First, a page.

Hackers get chance for their work to find place in history
For a street artist, the thrill of painting a wall and getting away with it is only part of the art. The other great source of inspiration is the knowledge that the paint is likely to be around for a long time and seen by many people.
Life is not so satisfying to the wired expressionist. The online equivalent to the spray-can graffiti artist, most Web defacers want nothing more than a bit of outlaw attention.
The trouble is, most defaced Web sites are repaired quickly, leaving nothing to show for the defacer's efforts.
The recent eruption of site defacements that followed the US spy plane incident was tagged as a cyberwar by the world's media. But this was a war with few visible casualties.
Reporters would hear of some hacking action, but by the time they found the site, the attackers have gone and the damage was repaired.
So the hacking community launched defacement mirrors to preserve their work. Now, when hackers wreck a Web site, the first thing they do is notify their favourite mirror, which diligently records the incident for the world to see.
Until recently, the only mirror worth visiting was the Attrition page (www.attrition.org).
Now in its seventh year online, the Attrition mirror is showing its age, but is still an excellent resource.
The basic mirror lists date, operating system, defacer, any special attributes, site's name, IP address and the actual mirror. To get the real value of Attrition, dig a little deeper. Under the statistics page, hacking incidents can be checked according to domain.
So, for example, a click on Hong Kong will show that Attrition has logged just 50 Hong Kong defacements in the past two years, the most recent being Teens Weekly, which was hacked last Thursday. This counts only hacks using the .hk domain.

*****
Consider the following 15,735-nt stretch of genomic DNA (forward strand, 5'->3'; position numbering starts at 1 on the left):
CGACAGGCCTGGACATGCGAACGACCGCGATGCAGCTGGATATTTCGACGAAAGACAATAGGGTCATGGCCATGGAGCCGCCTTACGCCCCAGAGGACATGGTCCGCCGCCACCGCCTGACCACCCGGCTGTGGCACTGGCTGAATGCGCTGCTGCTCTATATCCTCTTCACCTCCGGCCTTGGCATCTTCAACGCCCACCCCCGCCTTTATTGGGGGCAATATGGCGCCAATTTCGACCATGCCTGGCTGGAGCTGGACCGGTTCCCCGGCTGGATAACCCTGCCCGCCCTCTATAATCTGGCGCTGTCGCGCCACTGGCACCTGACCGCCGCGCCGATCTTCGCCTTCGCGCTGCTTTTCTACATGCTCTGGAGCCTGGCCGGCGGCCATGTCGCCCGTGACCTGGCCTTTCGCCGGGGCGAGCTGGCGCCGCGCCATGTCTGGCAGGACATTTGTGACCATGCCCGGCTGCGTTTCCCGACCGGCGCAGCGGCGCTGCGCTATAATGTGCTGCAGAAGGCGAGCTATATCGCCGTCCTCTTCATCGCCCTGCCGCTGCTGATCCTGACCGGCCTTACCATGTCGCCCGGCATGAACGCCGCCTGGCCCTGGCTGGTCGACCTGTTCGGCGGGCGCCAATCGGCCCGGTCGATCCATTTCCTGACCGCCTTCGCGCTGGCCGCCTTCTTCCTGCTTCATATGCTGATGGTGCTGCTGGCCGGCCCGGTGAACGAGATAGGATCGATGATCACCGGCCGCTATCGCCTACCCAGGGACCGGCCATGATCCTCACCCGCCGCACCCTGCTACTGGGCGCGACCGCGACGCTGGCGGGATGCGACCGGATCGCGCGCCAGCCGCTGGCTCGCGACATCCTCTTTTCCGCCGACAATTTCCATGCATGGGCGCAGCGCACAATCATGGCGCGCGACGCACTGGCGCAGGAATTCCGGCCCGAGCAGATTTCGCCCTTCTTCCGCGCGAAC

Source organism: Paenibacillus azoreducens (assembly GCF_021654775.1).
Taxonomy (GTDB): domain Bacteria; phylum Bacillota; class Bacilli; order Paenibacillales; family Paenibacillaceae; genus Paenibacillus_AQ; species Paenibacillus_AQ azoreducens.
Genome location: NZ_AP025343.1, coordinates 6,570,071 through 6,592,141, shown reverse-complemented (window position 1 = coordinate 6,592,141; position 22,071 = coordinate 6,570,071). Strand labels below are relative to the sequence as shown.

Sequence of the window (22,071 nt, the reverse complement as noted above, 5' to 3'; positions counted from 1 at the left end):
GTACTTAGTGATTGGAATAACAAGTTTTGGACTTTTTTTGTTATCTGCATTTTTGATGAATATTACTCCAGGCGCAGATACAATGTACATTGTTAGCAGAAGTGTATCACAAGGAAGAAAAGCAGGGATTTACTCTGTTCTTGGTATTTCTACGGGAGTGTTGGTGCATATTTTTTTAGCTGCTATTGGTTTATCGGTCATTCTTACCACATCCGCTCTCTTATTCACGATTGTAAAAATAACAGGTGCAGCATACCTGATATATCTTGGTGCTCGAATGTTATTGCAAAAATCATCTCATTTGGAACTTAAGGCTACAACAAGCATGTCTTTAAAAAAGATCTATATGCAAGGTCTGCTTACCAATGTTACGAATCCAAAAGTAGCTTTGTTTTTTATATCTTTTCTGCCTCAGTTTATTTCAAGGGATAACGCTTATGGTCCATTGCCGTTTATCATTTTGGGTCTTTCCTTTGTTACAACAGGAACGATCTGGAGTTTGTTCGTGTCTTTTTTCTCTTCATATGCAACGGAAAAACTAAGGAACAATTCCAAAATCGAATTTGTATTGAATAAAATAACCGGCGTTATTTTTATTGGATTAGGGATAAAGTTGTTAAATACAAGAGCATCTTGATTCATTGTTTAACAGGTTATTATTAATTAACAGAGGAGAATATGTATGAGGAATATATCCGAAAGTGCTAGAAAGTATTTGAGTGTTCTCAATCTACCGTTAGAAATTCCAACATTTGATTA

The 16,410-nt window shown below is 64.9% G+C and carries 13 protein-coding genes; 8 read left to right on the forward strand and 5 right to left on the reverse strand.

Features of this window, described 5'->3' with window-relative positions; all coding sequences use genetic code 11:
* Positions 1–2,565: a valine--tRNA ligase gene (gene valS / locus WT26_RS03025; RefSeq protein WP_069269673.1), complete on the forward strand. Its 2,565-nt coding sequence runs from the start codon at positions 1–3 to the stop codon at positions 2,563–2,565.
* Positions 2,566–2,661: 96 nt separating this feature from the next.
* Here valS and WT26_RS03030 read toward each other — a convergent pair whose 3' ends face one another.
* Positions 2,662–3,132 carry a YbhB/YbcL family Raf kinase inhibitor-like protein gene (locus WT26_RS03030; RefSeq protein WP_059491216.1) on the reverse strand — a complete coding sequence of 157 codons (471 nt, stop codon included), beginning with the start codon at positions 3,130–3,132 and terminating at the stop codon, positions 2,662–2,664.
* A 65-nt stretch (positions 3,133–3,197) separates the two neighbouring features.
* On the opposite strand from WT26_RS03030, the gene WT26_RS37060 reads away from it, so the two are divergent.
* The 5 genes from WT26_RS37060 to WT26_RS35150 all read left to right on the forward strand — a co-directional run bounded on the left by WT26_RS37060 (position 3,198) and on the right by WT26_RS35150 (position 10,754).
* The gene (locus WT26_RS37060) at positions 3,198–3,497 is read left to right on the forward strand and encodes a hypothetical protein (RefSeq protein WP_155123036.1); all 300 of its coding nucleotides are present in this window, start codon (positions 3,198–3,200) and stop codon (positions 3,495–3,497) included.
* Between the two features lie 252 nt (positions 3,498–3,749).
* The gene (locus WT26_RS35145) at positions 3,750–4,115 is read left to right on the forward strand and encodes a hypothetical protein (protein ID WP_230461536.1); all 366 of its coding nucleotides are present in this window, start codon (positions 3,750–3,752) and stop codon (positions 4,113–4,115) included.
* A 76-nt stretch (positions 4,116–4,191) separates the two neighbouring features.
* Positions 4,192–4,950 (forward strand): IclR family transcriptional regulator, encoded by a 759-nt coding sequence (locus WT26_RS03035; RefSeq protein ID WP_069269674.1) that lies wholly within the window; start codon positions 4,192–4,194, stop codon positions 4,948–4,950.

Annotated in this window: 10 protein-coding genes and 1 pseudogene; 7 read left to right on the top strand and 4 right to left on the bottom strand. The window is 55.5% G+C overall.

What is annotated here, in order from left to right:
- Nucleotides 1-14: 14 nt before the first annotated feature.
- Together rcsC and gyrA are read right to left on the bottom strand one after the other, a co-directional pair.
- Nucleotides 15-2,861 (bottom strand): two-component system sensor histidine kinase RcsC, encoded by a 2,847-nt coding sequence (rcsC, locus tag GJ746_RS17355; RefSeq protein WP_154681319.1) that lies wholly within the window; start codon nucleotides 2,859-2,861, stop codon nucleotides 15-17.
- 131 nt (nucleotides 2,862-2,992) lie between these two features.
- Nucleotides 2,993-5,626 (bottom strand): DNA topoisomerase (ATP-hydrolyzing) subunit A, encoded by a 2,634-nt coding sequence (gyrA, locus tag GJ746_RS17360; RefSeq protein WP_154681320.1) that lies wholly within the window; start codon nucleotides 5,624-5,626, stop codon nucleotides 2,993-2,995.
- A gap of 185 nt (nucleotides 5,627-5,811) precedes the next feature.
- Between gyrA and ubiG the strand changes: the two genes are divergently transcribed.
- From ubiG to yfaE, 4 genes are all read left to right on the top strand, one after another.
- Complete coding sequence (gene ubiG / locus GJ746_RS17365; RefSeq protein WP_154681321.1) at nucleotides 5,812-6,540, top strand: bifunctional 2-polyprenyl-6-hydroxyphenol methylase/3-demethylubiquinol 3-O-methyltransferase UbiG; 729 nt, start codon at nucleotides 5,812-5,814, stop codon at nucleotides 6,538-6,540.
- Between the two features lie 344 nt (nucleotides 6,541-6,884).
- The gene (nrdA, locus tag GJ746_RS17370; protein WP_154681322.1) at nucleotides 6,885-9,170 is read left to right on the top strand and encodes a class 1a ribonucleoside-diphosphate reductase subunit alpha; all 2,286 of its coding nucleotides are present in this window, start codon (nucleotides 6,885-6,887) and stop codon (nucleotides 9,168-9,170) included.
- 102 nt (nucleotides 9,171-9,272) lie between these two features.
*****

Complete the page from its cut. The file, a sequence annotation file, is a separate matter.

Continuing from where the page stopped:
Windows NT is identified as the most popular target for defacement artists, despite the fact that it runs less than 20 per cent of the world's Web servers. Of local defacements, 33 per cent involve NT boxes - 26 per cent below the global average.
While Attrition still leads the field, a group of European hackers based in Norway have launched a mirror that is far more intuitive. The Alldas.de defacement archive, at defaced.all
das.de, lists the basic elements - date, URL, archive, hacker, operating system and comment. To see the site's real functionality, you need to click on the listings.
Each entry has been hyperlinked to allow for pages to be called up according to the hacker's name, operating system or comment.
Each entry also offers a quick port scan of the victim's Web server, to show how the intruders got in.
Dutch mirror Safemode.org lacks frills but stays fairly well updated and offers a few functions such as a search form and port scans.
In honour of the recent hostilities, Safemode has published a page documenting sites defaced by the warring hackers. The page at http://www.safemode.org/
china-vs-us.html lists 360 hacked sites - far less than the two sides claimed - but still makes for an interesting visit.
During the cyberwar, Chinese hackers were unwilling to communicate with the overseas mirrors, so reports of assaults often went unnoticed.
Security site DanceFires.com has the biggest single archive of sites hacked by the Chinese side. At last count, the site detailed over a thousand incidents.
The archive reports the standard details - date, Web site address, hacker's handle, target system, description and the defaced page.
Unfortunately, it generally posts a screen shot of the hack rather than a replication. This means that any hack longer than one screen or deeper than one page will not be fully recorded.
A Brazilian group named Hiss (Hacker Internet Security Services) maintains another popular mirror site (defaced.hacker.com.br). The archive has been maintained for more than three years, and is the central point of a Portuguese site dedicated to security news and tools.
Hacks are recorded by date, URL, group and operating system. Drop-down menus allow browsing through defacements by operating system or hacker's nickname, or search by domain name.
All of the mentioned sites maintain e-mail alert lists, the best method of keeping a close watch on hacking incidents.